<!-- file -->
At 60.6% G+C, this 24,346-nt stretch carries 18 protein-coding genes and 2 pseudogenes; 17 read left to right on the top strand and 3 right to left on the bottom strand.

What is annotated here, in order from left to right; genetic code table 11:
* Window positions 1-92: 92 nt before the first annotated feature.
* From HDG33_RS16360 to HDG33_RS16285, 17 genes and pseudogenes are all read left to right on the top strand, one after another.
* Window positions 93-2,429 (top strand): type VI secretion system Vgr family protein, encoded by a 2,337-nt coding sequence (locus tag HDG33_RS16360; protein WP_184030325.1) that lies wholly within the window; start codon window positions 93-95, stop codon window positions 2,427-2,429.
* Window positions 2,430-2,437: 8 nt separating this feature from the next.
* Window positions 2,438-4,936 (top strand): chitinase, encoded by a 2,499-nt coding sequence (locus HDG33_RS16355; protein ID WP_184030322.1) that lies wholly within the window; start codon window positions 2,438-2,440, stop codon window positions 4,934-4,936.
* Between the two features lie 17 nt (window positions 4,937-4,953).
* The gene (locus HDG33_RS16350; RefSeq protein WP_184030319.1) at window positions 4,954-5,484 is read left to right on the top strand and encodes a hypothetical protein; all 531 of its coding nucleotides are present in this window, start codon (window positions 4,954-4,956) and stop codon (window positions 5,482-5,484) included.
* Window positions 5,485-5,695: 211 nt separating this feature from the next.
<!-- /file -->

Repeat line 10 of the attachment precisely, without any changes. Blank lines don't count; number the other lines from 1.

* Window positions 5,485-5,695: 211 nt separating this feature from the next.